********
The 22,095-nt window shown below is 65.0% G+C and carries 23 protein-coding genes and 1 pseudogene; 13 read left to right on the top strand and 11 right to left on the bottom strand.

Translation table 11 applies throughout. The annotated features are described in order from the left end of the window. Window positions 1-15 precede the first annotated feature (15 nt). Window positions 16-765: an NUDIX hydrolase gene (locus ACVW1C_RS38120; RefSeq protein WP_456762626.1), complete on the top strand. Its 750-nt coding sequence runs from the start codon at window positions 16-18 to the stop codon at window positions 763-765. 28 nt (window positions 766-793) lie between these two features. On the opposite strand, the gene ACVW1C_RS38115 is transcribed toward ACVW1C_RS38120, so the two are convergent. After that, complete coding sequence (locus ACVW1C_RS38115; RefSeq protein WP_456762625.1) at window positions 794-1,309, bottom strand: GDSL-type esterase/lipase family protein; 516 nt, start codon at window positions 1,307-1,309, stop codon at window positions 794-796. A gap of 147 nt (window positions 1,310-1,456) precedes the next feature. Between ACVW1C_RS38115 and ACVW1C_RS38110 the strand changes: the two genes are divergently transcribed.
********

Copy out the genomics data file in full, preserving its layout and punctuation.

The 22,095-nt window shown below is 65.0% G+C and carries 23 protein-coding genes and 1 pseudogene; 13 read left to right on the top strand and 11 right to left on the bottom strand.

Translation table 11 applies throughout. The annotated features are described in order from the left end of the window. Window positions 1-15 precede the first annotated feature (15 nt). Window positions 16-765: an NUDIX hydrolase gene (locus ACVW1C_RS38120; RefSeq protein WP_456762626.1), complete on the top strand. Its 750-nt coding sequence runs from the start codon at window positions 16-18 to the stop codon at window positions 763-765. 28 nt (window positions 766-793) lie between these two features. On the opposite strand, the gene ACVW1C_RS38115 is transcribed toward ACVW1C_RS38120, so the two are convergent. After that, complete coding sequence (locus ACVW1C_RS38115; RefSeq protein WP_456762625.1) at window positions 794-1,309, bottom strand: GDSL-type esterase/lipase family protein; 516 nt, start codon at window positions 1,307-1,309, stop codon at window positions 794-796. A gap of 147 nt (window positions 1,310-1,456) precedes the next feature. Between ACVW1C_RS38115 and ACVW1C_RS38110 the strand changes: the two genes are divergently transcribed.